FTC's Truth in Advertising: Endorsement Guides

Instructor: Beth Hendricks

Beth holds a master's degree in integrated marketing communications, and has worked in journalism and marketing throughout her career.

The Federal Trade Commission issues standards for marketers using endorsements. In this lesson, you'll learn more about these rules and what is expected of advertisers.

Truth in Advertising

There are a lot of directions you can choose as a marketer or advertiser. One of those paths includes dishonesty or making false or deceptive claims about your business, products or services. Reputable marketers choose the higher road, however, maintaining integrity, honesty and transparency in the advertising and marketing of their brand.

The Federal Trade Commission enforces truth-in-advertising standards for marketing and promotion.
The Federal Trade Commission enforces truth-in-advertising standards for marketing and promotion.

It is not only an ethical decision, but one regulated by a governing body that seeks to protect consumers from fraudulent advertising tactics and misleading marketing gimmicks. The Federal Trade Commission's job as a bipartisan federal agency is two-fold: to protect consumers from deceptive marketplace places and to promote competition in pricing, selection and service that can benefit consumers.

Among the many arms of the Federal Trade Commission is the enforcement of Truth-in-Advertising standards, which we'll discuss below.

Meeting the Standard

Truth in advertising, according to the FTC, means complying with a federal law requiring advertising and marketing to be 'truthful, not misleading, and, when appropriate, backed by scientific evidence.' Truth-in-advertising laws apply to advertisements in various mediums including print publications, digital sources, direct mail or in public places such as on a billboard.

The commission publishes a variety of guides for various products and methods of advertising to outline the rules and regulations advertisers and marketers must follow in conducting their day-to-day business. One of those contains guidelines about how to properly handle testimonials and endorsements of products and services.

What the Guide Covers

The FTC's Guides Concerning the Use of Endorsements and Testimonials in Advertising are guidelines covering many areas relating to the use of endorsements and testimonials, including the use of testimonials from celebrities in advertising and marketing materials. The need for this type of oversight stems from the persuasive nature of endorsements, which can weigh heavily in a consumer's buying decisions.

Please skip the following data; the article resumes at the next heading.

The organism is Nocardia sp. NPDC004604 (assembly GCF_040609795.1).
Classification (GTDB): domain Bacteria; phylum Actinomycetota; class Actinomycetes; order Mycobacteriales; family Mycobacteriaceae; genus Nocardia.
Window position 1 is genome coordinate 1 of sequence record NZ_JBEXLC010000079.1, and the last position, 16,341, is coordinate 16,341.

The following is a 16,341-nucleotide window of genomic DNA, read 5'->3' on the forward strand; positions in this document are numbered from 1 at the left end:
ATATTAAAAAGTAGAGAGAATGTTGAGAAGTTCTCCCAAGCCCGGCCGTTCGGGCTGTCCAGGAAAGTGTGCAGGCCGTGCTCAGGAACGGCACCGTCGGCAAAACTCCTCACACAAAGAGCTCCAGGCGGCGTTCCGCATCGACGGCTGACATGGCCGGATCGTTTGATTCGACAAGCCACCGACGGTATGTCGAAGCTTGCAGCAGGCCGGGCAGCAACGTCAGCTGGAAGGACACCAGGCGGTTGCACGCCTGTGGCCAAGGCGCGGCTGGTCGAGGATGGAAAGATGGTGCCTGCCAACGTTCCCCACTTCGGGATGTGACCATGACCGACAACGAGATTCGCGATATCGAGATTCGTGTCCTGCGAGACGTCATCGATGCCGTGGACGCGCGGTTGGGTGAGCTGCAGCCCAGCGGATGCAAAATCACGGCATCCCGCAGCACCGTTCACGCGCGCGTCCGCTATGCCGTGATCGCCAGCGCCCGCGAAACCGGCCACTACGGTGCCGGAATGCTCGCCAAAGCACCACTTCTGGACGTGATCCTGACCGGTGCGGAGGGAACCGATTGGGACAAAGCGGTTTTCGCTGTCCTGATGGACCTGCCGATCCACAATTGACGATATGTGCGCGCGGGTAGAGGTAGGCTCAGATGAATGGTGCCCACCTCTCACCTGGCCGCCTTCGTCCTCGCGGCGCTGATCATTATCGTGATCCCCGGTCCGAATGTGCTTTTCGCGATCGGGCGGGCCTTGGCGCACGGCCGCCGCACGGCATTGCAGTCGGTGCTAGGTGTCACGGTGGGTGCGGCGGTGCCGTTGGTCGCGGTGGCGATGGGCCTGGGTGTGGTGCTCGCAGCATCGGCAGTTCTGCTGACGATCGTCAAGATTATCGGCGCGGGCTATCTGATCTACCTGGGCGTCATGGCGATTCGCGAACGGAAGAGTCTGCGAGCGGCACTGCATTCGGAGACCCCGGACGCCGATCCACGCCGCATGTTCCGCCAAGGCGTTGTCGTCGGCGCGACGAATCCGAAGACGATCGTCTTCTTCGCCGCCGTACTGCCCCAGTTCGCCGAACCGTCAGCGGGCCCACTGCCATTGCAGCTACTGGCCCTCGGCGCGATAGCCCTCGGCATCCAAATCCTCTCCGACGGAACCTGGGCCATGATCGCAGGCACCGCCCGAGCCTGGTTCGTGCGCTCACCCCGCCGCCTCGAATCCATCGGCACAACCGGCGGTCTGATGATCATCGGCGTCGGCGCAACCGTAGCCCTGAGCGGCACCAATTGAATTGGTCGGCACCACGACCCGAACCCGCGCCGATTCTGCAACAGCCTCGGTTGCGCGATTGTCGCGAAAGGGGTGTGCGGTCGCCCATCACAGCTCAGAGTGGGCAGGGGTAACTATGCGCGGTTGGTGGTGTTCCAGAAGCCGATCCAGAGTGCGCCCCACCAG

The guide begins by saying that an endorsement or testimonial should be the honest opinion of the endorser and should not make a claim about the product that the business itself cannot legally make. Any relationship between someone giving an endorsement or testimonial must be disclosed to consumers. For example, a paid endorsement on a television commercial may state that the endorser was compensated in some way for their participation in the endorsement. Not only do these standards apply to television advertising, but to all platforms ranging from radio and blogs to print, online ads and social media. So, for example, if you were gifted products because you run a popular blog, and you write a review about those products, you must tell your readers clearly that you were given the items in exchange for your honest feedback.

Another guide standard includes endorsements that speak to unusual or above average results, such as a skincare product that allegedly cleared up the endorser's skin within an hour. Without scientific data from the brand to back up this claim, the advertisement must convey to the audience that these results are not typical and explain what average results may be.

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